#3: The Bogus Tax Return (Preparer Fraud)

You can avoid this one by simply ensuring your tax preparation professional is qualified and ethical. CPAs usually won’t pull this move, but fake pros crop up every year, sadly.

#4: Refund Scams

This type of preparer fraud involves shady characters claiming to be experts promising you absurdly high refunds. This should set off your BS detector--vet the provider or switch if this offer isn’t the first red flag.

#5: The BS Charity

We hope there’s a special place in the afterlife for people who invent fake charities. But hey, it’s their souls--just don’t donate to one or it’s your behind on the line. Uncle Sam can’t get your money back. Further, deductions toward fake charities don’t count, which leads us to...

#6: Return Padding and False Deductions

Yeah, people really try. Unethical preparers have been busted cooking books or creating a laundry list of bogus undeserved deductions to get a huge refund, usually to “earn” themselves a cut. The scam and how the preparer profits may vary. Consider this your fourth consecutive warning to be careful who you let do your taxes.

Including you. Many individual taxpayers have taken liberties with deductions, and even outright invented false deductions. There are times when ethical people are tempted to break the rules in life. But when you’re filling out a tax return isn’t one of those times. Save your rebellious side for the stage, the canvas, the negotiating table, the board room, the bedroom, or really anywhere that won’t get you into a hot mess with Uncle Sam. That’s not legal advice, by the way--that’s just good old-fashioned American common sense.

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Manager-Managed LLCs vs. Member-Managed LLCs: What's Best for Real Estate Investors?

When you establish an LLC, you must plan for its management. LLCs may divide decision-making powers among members or select a manager. If your LLC is single-member, you assume managerial powers, but multi-member LLCs must decide. To make the best choice, check out our breakdown of member-managed LLCs, manager-managed LLCs, their differences, and how to address concerns around manager-managed LLCs.

Member-Managed LLCs vs. Manager-Managed LLCs: The Key Differences

Every LLC must decide between a member-managed or manager-managed structure. A member-managed LLC is the norm. These function like democracies, as power is equitably divided among the members. A manager-managed LLC, however, designates one person for managerial powers. Manager-management can help particularly large companies make decisions.

Whether the manager’s a “professional” or picked from the LLC’s members, the critical thing to know is that they have power over the entire LLC. Consider these company-wide powers delegated to managers:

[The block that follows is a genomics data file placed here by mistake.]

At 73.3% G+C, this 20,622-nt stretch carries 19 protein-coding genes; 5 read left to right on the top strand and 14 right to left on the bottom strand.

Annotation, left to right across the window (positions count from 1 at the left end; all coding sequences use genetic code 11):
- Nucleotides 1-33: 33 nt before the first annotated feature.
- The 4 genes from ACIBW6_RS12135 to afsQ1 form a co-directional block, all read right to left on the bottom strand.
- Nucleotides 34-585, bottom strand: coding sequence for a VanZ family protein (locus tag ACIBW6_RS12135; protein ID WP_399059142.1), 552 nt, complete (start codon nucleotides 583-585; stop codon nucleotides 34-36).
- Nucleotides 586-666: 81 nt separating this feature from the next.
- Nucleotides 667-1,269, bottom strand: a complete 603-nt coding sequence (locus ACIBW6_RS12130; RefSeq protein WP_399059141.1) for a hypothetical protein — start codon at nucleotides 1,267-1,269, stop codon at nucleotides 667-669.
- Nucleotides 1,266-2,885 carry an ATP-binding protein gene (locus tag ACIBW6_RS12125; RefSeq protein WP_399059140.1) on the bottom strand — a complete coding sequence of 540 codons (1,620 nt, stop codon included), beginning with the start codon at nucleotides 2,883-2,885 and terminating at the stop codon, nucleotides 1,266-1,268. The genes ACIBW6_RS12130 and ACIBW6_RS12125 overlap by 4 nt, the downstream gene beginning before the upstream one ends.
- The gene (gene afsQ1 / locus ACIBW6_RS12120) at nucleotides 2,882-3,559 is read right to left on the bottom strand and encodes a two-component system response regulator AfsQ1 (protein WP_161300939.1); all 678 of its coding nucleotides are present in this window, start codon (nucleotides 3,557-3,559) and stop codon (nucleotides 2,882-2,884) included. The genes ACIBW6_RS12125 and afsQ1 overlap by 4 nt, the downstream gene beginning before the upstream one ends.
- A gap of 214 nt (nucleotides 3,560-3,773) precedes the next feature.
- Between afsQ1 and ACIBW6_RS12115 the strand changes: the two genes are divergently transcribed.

If you’re appointing a manager, read your LLC’s paperwork carefully before signing to ensure power is limited and manager responsibilities are clear. Even LLCs using managers don’t surrender these member powers:

Managers of LLCs must meet more compliance criteria than members. Managers have to play by both the rules of the company and the law.

Making the Choice: Does Your LLC Need a Manager?

The manager holds a specific legal role. You may select a “professional” manager, as some multi-member LLCs do, or select a manager from among your members. But here are the key issues to be aware of should you choose this route:

The good news is this: for every concern you have, there are ways to address it.

Using a Manager-Managed LLC: Tips for Mitigating Risks

A beautiful thing about the LLC is you have choices. Once you’ve made decisions, they’ll be in plain black-and-white ink for anyone to read in the form of your Operating Agreement. This is your LLC’s Bible.

For instance, some of the concerns about abuse of power are easily prevented by addressing these possibilities and creating checks (like requiring a member vote) in your Operating Agreement. You may choose to make amending the Operating Agreement more difficult or bar managers from making certain calls without member consent. In fact, any matter you’d like member consent on can be accounted for before LLC formation.

The best way to control for problems is in your Operating Agreement prior to forming your LLC. Of course, LLC members truly worried about hierarchy can side-step the entire issue easily by simply forming a member-managed LLC.

Equity Sharing for Real Estate Investors: Methods for Acquiring & Protecting Your Shared Asset

Equity sharing is an increasingly popular way for investors to reap the rewards of investing even if they’re strapped for time or cash. Such arrangements can allow cash-poor or newer investors with time for pavement-pounding/vetting/reading to team up with time-strapped investors who like funding smart deals.

Equity sharing may benefit any investor. Those trying to break into REI, take heart that finding excellent deals is an incredibly valuable skill. A deal-finder will always find deal-funders.

To learn more about equity sharing arrangements, reasons real estate investors consider them, how common arrangements work, and protecting your assets when sharing equity, read on. If you want to learn a lot about equity sharing very quickly, you’re in exactly the right spot. 

What is Equity Sharing for Real Estate Investors?

Equity sharing may refer to any situation where one investor pairs with others to afford, finance, and purchase an asset. The investors split all profits or losses at the ratio the agree to (which need not be “fair” or even provided all agree).

Everyone involved in sharing equity has interest in the property. Family members sometimes use equity sharing to help transition mortgaged homes to the next generation, but our discussion is confined to REI today. In these cases, the interest is a business one. Equity sharing may be used to: